It's world book day so although my head is full of shotguns and knitting (maybe I should be reading a Miss Marple) I'm making the effort to catch up on a book review (it's not much of an effort to think about books).
The book is Maugham's 'The Magician' and seemed an appropriate choice because he's my perfect example of an author I thought I couldn't get on with who turns out to be one I can. Many years ago I tried to read 'The Moon and Sixpence' (at least I think it was that one) and got nowhere with it. I disliked it so much that it took 20 years and a book group to make me read 'The Painted Veil' - which I loved.
Since then I've collected a handful of Maugham's which sounded tempting and essentially just looked at them, but 'Dr Faustus' gave me a push to pick up 'The Magician'. I loved this one too. Written around 1907, the introduction tells me it was inspired by time Maugham spent living in Paris, during which time he crossed paths with Aleister Crowley who he says he took an immediate dislike too, though he also found him amusing.
Oliver Haddo, the villian of 'The Magician' was the result of this meeting, he's a grotesque caricature so it's hardly surprising that in a Vanity Fair review Crowley, writing under the name of Oliver Haddo, accused Maugham of plagiarism (a quick search hasn't produced the full article, so I don't know what else he had to say about the book), but it all adds colour.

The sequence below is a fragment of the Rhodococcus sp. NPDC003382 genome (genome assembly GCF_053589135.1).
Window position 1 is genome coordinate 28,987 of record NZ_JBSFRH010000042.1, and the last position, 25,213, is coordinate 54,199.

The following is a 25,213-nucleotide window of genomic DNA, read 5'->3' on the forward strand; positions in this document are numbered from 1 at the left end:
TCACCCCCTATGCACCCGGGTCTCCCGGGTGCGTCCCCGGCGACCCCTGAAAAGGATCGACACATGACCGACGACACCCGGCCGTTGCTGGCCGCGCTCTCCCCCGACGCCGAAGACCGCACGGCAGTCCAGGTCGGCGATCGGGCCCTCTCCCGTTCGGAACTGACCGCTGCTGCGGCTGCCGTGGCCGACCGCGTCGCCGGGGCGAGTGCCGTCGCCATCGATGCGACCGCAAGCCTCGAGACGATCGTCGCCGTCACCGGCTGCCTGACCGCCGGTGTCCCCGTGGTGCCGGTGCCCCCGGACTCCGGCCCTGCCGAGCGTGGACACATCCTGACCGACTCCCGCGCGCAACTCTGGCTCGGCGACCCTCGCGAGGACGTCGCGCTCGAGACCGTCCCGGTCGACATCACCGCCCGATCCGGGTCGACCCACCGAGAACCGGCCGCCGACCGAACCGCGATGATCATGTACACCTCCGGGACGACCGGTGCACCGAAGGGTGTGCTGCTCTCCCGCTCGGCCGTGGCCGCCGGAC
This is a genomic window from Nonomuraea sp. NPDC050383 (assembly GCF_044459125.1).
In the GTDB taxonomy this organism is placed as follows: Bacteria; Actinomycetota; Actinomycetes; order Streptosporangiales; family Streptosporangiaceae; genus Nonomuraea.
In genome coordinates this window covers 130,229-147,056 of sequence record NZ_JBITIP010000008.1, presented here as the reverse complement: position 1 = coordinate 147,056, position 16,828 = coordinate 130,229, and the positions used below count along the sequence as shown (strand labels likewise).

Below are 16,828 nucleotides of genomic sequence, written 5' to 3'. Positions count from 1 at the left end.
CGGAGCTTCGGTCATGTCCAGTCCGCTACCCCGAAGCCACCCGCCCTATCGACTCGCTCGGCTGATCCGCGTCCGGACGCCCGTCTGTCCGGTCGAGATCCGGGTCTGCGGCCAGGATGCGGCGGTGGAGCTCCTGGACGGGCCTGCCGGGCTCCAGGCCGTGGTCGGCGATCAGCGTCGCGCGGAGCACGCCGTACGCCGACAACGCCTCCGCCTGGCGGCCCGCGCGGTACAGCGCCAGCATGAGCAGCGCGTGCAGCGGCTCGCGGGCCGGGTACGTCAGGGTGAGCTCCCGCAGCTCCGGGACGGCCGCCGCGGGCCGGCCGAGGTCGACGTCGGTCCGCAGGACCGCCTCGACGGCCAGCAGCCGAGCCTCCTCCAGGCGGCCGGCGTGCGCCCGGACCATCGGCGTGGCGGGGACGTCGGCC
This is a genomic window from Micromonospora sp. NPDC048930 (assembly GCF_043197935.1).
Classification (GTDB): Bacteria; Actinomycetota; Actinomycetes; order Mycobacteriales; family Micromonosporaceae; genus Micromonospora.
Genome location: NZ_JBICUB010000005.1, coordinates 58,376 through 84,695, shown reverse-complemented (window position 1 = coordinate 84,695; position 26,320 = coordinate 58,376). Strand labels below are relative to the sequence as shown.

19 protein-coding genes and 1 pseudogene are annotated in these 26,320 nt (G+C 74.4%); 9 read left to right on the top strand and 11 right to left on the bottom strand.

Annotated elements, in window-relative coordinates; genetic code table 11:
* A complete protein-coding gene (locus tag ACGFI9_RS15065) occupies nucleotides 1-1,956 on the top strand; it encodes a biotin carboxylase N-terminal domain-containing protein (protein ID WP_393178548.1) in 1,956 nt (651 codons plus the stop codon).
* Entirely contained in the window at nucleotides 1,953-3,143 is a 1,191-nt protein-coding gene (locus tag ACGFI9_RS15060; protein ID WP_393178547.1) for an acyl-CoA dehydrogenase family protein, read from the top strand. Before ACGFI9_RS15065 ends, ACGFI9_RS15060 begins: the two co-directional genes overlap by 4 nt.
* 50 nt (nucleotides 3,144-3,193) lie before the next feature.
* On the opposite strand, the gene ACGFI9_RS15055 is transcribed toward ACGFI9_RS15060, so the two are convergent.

The whole thing us a splendid melodrama centring around a young doctor, Arthur, who seems to have a brilliant future ahead of him. He is the consummate man of science, thriving in his career, and about to marry the woman he adores - Margaret, young, beautiful, and artistic. She's been living in Paris with a former teacher, Suzie, as chaperone and it's at this point there respective paths cross. Arthur and Margaret take an instant and instinctive dislike to Haddo, but Suzie finds him amusing so he's invited home for tea. The results are disastrous - Arthur ends up kicking him to the floor after an inciddent with a dog and after that Haddo's revenge is inevitable. The form it takes is easy enough to guess at, and is as over the top as any lover of gothic excess could hope for...
What makes it a winner is the way that Maugham builds up the tension. If I was an absinthe drinker it would be the perfect accompaniment to this book (I'm not), champagne drunk from a coupe might be a suitable alternative. It's tremendous fun, as well as being quite dark enough to be genuinely creepy at times. Maugham himself describes the style as lush and turgid, which it is, and all the better for it. I'm so very glad I took a second chance on Maugham.